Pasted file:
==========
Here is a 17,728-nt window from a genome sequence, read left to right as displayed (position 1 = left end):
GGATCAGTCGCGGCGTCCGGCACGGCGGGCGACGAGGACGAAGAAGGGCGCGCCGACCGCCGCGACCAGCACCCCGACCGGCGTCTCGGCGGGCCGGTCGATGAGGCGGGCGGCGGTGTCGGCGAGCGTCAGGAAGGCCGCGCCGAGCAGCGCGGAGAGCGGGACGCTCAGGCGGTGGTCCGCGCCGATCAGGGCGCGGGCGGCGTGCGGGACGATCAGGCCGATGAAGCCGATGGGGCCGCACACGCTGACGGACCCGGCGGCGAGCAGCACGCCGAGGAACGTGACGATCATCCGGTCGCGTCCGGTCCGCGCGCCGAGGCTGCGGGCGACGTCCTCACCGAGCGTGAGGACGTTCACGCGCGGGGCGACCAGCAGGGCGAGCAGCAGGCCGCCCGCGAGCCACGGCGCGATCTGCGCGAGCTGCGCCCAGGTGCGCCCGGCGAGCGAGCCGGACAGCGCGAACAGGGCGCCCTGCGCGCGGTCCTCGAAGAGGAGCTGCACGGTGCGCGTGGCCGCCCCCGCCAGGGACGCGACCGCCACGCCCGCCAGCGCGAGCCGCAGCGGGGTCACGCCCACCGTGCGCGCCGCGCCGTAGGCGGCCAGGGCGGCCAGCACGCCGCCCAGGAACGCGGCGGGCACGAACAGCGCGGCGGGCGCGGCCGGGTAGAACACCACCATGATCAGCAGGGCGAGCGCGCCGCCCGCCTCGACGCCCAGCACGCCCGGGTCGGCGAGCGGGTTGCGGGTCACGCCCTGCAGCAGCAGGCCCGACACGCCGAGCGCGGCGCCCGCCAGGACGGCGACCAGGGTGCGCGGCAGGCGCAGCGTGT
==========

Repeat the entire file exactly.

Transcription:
Here is a 17,728-nt window from a genome sequence, read left to right as displayed (position 1 = left end):
GGATCAGTCGCGGCGTCCGGCACGGCGGGCGACGAGGACGAAGAAGGGCGCGCCGACCGCCGCGACCAGCACCCCGACCGGCGTCTCGGCGGGCCGGTCGATGAGGCGGGCGGCGGTGTCGGCGAGCGTCAGGAAGGCCGCGCCGAGCAGCGCGGAGAGCGGGACGCTCAGGCGGTGGTCCGCGCCGATCAGGGCGCGGGCGGCGTGCGGGACGATCAGGCCGATGAAGCCGATGGGGCCGCACACGCTGACGGACCCGGCGGCGAGCAGCACGCCGAGGAACGTGACGATCATCCGGTCGCGTCCGGTCCGCGCGCCGAGGCTGCGGGCGACGTCCTCACCGAGCGTGAGGACGTTCACGCGCGGGGCGACCAGCAGGGCGAGCAGCAGGCCGCCCGCGAGCCACGGCGCGATCTGCGCGAGCTGCGCCCAGGTGCGCCCGGCGAGCGAGCCGGACAGCGCGAACAGGGCGCCCTGCGCGCGGTCCTCGAAGAGGAGCTGCACGGTGCGCGTGGCCGCCCCCGCCAGGGACGCGACCGCCACGCCCGCCAGCGCGAGCCGCAGCGGGGTCACGCCCACCGTGCGCGCCGCGCCGTAGGCGGCCAGGGCGGCCAGCACGCCGCCCAGGAACGCGGCGGGCACGAACAGCGCGGCGGGCGCGGCCGGGTAGAACACCACCATGATCAGCAGGGCGAGCGCGCCGCCCGCCTCGACGCCCAGCACGCCCGGGTCGGCGAGCGGGTTGCGGGTCACGCCCTGCAGCAGCAGGCCCGACACGCCGAGCGCGGCGCCCGCCAGGACGGCGACCAGGGTGCGCGGCAGGCGCAGCGTGT